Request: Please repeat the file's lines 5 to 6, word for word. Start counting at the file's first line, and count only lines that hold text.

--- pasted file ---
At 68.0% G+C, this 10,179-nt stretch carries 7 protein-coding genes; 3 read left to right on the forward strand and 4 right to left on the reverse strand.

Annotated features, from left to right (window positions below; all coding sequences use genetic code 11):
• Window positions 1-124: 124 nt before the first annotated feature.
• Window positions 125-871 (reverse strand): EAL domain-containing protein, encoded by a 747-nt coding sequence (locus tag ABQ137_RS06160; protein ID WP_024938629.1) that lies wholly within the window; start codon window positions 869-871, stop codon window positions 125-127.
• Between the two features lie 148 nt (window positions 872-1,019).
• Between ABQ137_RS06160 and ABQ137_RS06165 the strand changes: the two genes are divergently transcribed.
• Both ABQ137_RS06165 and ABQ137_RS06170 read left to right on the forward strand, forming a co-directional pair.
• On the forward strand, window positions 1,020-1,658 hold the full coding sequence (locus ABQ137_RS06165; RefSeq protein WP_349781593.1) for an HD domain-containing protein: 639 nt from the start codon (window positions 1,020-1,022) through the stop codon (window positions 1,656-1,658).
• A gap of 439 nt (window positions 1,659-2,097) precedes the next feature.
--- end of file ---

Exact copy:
• Between the two features lie 148 nt (window positions 872-1,019).
• Between ABQ137_RS06160 and ABQ137_RS06165 the strand changes: the two genes are divergently transcribed.